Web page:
, Vendor Lock-in, and the Real Value of Cloud Computing

Phil Wainewright, who has been covering SaaS as long as anyone, brings up some great points about’s continued hooplah around multi-tenancy in his latest blog post.

The first major point is that multi-tenancy is more of a marketing gimmick than it is a “secret sauce” for In fact, as the post infers, there are parts of multi-tenancy that may not benefit users at all. And since built its infrastructure a decade ago, prior to the explosions in virtualization and open source technologies, they were forced to create theirs in such a way.

But in my opinion, one of’s greatest skills is spinning their limitations into a marketing differentiator.

Now, the talk at is all about the cloud. Fine. But where does multi-tenancy fit into the emerging view of cloud computing as one of openness and interoperability? Or, more directly, how important is multi-tenancy when you are free from the binding restraints of high priced, server-based Oracle pricing?

I would argue (and have in the past at length) that multi-tenancy is a non-factor in the truly open cloud. You could go so far as to argue that’s multi-tenancy model is a lock-in strategy that is anathema to what the cloud should be representing.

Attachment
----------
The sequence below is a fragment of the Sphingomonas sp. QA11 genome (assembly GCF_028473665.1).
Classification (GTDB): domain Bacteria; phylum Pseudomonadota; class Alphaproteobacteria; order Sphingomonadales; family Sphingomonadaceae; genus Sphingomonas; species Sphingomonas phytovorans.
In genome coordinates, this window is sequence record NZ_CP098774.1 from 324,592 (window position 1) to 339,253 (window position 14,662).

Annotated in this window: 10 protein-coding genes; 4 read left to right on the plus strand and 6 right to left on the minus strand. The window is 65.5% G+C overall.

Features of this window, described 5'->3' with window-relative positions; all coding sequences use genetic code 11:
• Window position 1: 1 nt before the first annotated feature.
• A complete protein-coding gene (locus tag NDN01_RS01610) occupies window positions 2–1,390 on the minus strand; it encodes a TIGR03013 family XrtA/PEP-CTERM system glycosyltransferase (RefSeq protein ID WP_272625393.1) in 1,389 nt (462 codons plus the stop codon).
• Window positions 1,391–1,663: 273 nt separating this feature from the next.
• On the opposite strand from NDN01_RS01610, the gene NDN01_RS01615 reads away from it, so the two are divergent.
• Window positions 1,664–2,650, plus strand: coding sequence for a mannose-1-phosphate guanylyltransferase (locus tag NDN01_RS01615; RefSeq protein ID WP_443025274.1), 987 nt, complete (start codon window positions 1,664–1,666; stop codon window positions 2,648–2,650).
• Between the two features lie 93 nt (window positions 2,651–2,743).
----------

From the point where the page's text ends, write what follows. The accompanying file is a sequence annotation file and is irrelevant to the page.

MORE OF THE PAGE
In a truly open cloud – you should be able to deploy the SAME software configuration in a vendor-operated cloud as you could your own private cloud (Wainewright hints at this, noting that larger enterprises are seeing smaller scale clouds as the way to go inside their IT setups), or even in a public cloud (say, hosting your CRM system inside a Rackspace or Amazon-powered environment.)

But cannot allow this. Not I do not say “will not” allow this – as I don’t think the lock-in strategy is 100% intentional. Based on the limitations they had in 1999 – they built on a multi-tenant architecture, one that now supports a platform and web sites in addition to the core SFA apps they first devised. This is a highly functional environment – sure – but offers little in my opinion in terms of long term risk mitigation or flexibility for deeply customized environments for the very enterprise consumers they are trying to target these days.

I will certainly be typing up more on this concept, as my ideas around the open cloud and how the present SaaS CRM providers fit in develops in my mind…stay tuned.

One thought on “, Vendor Lock-in, and the Real Value of Cloud Computing

  1. I agree that the whole multi-tenancy thing is lame. Sugar is as good or better in most respects. Sugar’s main problem is SFDC’s momentum.

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